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[Alexander Calder, circa 1960s].
The Bernard Gotfryd Photograph Collection spans the period from 1960-2008 and primarily contains portraits of prominent people and photographs of New York City, as well as material related to Gotfryd’s career as a photographer and author. Portraits include a large number of artists and literary figures as well as actors, businessmen, musicians, and politicians. Subjects include buildings, street scenes, and transportation, as well as celebrations, demonstrations and protests, funerals and other newsworthy events.
Black-and-white prints (photographs)
Bernard Gotfryd was born in 1924 in Radom, Poland and became interested in photography at an early age. When World War II broke out, Gotfryd found work as an apprentice in a photography studio in the Radom ghetto. While working in the studio, he began aiding the Polish underground by passing on photographs taken by Nazi officers of war atrocities. After an unsuccessful escape attempt in October 1943, Gotfryd was apprehended and shipped to Maidanek. By the wars end, Gotfryd had survived six concentration camps. In 1947, Gotfryd emigrated to the United States where he worked as a photographer and studied photojournalism. In 1957, he joined the staff of Newsweek where he worked for more than thirty years. After covering the Holocaust Survivors Gathering in Washington, D.C., in April 1983, Gotfryd was moved to write about his own experiences, which were published as a collection, titled Anton the Dove Fancier and Other Tales of the Holocaust.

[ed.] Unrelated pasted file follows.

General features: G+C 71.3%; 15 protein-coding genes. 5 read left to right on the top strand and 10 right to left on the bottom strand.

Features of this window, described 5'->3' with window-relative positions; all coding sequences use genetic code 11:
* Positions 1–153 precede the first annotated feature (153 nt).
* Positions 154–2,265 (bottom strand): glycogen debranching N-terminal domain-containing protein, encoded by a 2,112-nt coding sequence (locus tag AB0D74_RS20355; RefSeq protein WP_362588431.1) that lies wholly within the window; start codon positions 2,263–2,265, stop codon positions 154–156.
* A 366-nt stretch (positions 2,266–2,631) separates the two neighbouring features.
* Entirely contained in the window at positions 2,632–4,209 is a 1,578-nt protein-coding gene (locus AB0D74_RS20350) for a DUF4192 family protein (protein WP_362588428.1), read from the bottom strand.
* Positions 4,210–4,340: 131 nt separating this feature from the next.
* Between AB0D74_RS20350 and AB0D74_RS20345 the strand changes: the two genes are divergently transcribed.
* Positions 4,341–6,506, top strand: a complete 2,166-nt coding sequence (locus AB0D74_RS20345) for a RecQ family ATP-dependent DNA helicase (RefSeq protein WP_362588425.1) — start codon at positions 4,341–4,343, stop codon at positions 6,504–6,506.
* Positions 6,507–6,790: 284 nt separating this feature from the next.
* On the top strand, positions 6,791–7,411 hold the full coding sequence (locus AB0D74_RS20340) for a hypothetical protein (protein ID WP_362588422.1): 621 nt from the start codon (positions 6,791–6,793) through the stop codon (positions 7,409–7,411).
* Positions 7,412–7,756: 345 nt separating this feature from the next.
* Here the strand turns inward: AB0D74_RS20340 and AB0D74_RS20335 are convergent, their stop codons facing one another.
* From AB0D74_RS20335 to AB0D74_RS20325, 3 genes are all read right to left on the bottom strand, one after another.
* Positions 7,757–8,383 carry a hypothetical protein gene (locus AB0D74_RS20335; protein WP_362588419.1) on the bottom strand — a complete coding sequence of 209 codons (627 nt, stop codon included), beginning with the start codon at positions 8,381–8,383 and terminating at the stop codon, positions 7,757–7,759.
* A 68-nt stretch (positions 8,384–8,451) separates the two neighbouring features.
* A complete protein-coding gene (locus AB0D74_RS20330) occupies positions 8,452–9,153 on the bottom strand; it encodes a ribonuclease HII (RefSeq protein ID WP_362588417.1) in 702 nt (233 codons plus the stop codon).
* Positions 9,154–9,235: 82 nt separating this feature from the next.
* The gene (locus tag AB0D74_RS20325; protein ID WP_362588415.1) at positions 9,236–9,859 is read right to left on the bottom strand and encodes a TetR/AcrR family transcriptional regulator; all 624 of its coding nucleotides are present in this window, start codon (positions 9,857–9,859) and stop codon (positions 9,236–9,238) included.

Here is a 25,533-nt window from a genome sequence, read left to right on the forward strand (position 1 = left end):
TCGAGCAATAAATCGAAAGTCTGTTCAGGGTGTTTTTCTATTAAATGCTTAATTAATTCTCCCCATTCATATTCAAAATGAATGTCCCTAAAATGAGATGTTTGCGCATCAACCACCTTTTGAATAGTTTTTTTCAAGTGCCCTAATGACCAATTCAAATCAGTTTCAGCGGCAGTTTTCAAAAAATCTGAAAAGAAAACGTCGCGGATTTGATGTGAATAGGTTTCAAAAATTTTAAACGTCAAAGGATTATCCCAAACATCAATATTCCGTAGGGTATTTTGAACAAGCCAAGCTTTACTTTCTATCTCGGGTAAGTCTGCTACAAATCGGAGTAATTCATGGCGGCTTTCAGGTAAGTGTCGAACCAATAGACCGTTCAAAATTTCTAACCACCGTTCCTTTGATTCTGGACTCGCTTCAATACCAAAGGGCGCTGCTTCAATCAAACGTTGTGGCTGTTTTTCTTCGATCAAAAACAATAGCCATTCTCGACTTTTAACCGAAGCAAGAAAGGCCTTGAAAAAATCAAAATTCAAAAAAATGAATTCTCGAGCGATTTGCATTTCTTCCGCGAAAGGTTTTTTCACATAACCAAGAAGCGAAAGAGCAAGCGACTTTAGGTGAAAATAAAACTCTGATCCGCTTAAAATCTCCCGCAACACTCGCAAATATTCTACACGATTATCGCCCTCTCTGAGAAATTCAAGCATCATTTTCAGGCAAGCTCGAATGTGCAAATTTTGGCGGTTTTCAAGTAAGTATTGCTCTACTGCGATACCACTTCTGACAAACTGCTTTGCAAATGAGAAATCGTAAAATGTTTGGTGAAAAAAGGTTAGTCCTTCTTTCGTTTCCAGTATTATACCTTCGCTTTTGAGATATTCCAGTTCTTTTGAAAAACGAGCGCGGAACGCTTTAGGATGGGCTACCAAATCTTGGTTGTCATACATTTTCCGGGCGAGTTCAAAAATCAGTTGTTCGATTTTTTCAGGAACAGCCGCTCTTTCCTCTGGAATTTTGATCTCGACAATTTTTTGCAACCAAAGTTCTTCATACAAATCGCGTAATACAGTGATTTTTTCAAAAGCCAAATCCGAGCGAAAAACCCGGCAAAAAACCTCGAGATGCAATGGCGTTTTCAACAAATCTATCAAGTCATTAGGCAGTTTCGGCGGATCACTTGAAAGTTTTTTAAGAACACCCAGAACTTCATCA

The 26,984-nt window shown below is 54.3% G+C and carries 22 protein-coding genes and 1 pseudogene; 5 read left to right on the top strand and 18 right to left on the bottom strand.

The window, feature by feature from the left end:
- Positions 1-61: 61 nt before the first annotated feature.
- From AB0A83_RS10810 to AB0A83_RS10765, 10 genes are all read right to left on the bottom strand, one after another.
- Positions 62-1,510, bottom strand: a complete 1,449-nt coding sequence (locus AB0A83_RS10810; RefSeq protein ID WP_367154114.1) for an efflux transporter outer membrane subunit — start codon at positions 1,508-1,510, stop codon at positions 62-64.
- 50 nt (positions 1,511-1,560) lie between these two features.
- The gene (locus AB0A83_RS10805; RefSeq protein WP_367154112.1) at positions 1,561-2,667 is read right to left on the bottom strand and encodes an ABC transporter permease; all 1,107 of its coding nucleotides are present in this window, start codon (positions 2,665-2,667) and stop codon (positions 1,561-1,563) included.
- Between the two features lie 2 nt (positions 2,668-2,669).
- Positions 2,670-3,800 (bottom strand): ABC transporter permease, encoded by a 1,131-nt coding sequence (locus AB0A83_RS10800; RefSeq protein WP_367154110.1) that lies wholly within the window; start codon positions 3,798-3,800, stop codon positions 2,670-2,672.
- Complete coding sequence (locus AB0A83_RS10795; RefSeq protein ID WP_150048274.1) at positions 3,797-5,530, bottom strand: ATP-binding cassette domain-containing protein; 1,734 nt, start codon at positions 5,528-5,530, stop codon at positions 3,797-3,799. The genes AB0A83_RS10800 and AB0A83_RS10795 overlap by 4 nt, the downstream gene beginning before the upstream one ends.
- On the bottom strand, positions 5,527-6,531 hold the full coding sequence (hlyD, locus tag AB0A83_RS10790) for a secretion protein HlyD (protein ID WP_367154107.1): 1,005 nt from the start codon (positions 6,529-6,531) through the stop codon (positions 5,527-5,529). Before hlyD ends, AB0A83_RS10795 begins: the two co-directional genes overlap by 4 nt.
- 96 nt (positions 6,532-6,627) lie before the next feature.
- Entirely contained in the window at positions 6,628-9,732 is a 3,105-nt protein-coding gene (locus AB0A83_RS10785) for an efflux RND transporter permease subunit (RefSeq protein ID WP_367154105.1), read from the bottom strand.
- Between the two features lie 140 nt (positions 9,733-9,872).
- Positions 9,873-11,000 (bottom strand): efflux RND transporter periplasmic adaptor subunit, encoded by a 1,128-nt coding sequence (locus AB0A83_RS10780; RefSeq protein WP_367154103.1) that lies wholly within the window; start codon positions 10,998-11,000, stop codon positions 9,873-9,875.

This digital image may be used for educational or scholarly purposes without restriction. Commercial and other uses of the item are prohibited without prior written permission from the New-York Historical Society. For more information, please visit the New-York Historical Society's Rights and Reproductions Department web page at http://www.nyhistory.org/about/rights-reproductions